In response to the outcry, Rener shared a series of videos breaking down her costs for the $7K board. The total cost of raw materials and travel—the installation required Rener and one employee to travel across the state and book overnight accommodation—was $2,900. Which, according to fellow cheese board artisan and cheese shop owner Ashley Grant (Bountiful Boards in Green Bay), seems to be “on par for that size group with all contributing factors.”

While that might seem like a lot of profit, the $2,900 does not include labor or overhead costs, two very important—and often overlooked—components to take into consideration when pricing.

In another response video, Rener shared her first-ever cheese board installation to show how far she has come in terms of her craft and her business savvy.

“In the beginning, I remember charging basically food cost and then some, because I would come up with a million reasons in my head why “x” pricing was too expensive, and I didn’t deserve to earn that much,” reflected Rener. “Overtime, I realized if I continued charging that low of an amount, I would virtually be at a loss for the business overall so the rubber met the road.”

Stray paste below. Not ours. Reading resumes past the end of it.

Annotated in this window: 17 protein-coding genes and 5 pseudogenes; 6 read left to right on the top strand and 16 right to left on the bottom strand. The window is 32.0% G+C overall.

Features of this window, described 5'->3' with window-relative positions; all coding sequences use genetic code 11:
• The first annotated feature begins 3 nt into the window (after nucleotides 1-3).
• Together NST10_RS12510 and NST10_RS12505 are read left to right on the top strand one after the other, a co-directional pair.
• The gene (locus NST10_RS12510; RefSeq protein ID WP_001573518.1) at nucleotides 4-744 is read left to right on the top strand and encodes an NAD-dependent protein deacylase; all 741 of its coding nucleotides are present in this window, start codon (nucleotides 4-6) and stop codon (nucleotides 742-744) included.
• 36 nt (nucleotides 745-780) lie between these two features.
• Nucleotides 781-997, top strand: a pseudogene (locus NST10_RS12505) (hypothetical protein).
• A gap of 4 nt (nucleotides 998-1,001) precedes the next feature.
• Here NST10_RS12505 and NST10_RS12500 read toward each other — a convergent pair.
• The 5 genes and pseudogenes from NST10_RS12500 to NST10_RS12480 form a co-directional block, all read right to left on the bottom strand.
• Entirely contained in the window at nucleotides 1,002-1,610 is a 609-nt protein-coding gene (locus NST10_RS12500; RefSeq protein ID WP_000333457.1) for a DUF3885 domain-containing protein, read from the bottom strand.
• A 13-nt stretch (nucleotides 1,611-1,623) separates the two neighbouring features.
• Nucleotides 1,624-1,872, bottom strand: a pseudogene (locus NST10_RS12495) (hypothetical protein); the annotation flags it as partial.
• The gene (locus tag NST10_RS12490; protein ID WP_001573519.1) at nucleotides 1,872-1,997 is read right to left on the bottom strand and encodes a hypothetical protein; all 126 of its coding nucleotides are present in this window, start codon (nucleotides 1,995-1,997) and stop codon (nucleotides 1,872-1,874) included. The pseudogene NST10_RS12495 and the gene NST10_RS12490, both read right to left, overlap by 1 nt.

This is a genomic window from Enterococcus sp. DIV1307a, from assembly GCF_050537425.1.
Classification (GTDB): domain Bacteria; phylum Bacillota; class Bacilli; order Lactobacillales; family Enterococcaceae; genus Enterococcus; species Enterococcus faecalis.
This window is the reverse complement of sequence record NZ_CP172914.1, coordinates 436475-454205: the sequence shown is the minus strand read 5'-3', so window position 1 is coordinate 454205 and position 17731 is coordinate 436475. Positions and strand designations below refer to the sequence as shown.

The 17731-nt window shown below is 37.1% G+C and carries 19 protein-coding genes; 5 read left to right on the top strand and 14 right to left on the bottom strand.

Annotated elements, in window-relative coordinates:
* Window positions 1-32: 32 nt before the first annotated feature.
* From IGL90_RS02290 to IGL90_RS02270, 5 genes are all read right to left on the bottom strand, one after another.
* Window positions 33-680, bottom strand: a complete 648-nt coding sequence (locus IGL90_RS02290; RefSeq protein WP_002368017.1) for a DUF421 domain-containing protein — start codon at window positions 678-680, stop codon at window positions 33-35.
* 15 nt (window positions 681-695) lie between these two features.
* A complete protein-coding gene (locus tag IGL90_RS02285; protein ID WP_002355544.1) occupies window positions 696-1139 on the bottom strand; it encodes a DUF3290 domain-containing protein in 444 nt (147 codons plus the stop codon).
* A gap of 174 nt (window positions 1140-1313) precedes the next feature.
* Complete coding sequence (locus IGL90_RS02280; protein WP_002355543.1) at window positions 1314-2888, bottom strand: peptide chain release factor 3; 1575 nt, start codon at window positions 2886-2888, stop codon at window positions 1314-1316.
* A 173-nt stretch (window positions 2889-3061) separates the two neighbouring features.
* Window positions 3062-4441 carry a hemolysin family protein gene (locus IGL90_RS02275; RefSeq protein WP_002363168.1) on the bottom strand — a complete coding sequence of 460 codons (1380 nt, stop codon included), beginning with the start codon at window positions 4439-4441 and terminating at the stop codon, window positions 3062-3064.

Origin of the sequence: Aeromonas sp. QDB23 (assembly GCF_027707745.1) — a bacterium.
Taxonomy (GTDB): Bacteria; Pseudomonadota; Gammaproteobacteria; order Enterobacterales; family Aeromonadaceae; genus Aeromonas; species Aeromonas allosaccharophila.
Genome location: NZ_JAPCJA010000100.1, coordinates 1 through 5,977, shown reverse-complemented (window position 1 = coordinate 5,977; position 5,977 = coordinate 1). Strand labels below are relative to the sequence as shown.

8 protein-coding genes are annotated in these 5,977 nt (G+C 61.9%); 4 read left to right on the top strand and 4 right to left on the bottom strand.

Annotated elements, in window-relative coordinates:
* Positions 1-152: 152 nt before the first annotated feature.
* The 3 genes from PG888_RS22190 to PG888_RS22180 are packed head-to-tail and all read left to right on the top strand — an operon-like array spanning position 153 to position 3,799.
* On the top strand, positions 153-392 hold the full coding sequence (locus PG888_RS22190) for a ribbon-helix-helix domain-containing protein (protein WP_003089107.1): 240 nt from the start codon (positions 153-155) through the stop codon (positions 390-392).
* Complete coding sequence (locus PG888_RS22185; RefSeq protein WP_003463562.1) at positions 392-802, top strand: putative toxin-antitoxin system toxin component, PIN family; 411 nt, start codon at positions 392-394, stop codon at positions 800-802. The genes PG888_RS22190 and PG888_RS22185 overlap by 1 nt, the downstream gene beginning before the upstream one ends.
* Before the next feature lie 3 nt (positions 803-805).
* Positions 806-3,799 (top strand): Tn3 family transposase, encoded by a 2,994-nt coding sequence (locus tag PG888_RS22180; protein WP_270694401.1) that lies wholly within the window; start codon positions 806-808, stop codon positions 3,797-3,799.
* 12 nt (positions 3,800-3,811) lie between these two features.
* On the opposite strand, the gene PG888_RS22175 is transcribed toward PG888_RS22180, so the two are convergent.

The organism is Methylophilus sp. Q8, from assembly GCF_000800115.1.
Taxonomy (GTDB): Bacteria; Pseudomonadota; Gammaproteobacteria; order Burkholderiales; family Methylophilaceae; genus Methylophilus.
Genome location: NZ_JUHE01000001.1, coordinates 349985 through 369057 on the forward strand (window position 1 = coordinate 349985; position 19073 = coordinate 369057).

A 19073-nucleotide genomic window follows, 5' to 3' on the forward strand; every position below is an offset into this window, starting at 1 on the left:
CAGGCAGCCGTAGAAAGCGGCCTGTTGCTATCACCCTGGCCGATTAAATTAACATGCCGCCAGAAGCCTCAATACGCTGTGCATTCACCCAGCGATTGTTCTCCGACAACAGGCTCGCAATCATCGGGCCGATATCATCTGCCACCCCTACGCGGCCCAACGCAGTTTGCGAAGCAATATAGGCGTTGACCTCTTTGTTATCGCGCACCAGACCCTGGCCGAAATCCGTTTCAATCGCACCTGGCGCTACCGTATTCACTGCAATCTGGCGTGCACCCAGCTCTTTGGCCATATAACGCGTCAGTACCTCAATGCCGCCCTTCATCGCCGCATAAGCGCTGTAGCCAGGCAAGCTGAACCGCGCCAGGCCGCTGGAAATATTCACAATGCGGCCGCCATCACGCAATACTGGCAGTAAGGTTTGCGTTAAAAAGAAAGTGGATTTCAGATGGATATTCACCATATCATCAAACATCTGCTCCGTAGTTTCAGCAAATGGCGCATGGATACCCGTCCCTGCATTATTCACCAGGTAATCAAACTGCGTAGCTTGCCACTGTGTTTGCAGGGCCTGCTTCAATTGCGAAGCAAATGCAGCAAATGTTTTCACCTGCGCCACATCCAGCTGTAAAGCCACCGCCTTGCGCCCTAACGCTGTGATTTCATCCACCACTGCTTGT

Rener’s reaction video breaking down the cost of the $7,000 board.


As many small business owners know, pricing goods and services is a learning curve, and it’s common for people to undervalue their time as they start.

Morgan Schroeder, owner of Martha’s Vineyard Cheesery in Vineyard Haven, Mass., is cheese board artisan who relates to Rener’s pricing struggles.

“The hardest thing for me to contend with is overhead costs related to preparing and producing large, on-site catering installations,” Schroeder said. “Food costs are one animal, but they’re relatively straightforward.”

Schroeder went on to elaborate: “the big thing that people don’t see or don’t understand is the amount of planning that sometimes go into these things. How much back and forth did you have with the client? Did you have to invest in additional serving equipment or props? Is there a vibe or aesthetic that you’re trying to adhere to? What’s the overhead associated with your prep space (rent, utilities, labor)? Are there transportation and delivery costs associated with the installation? So many questions beyond just ‘cheese costs me X and I resell it for Y.'”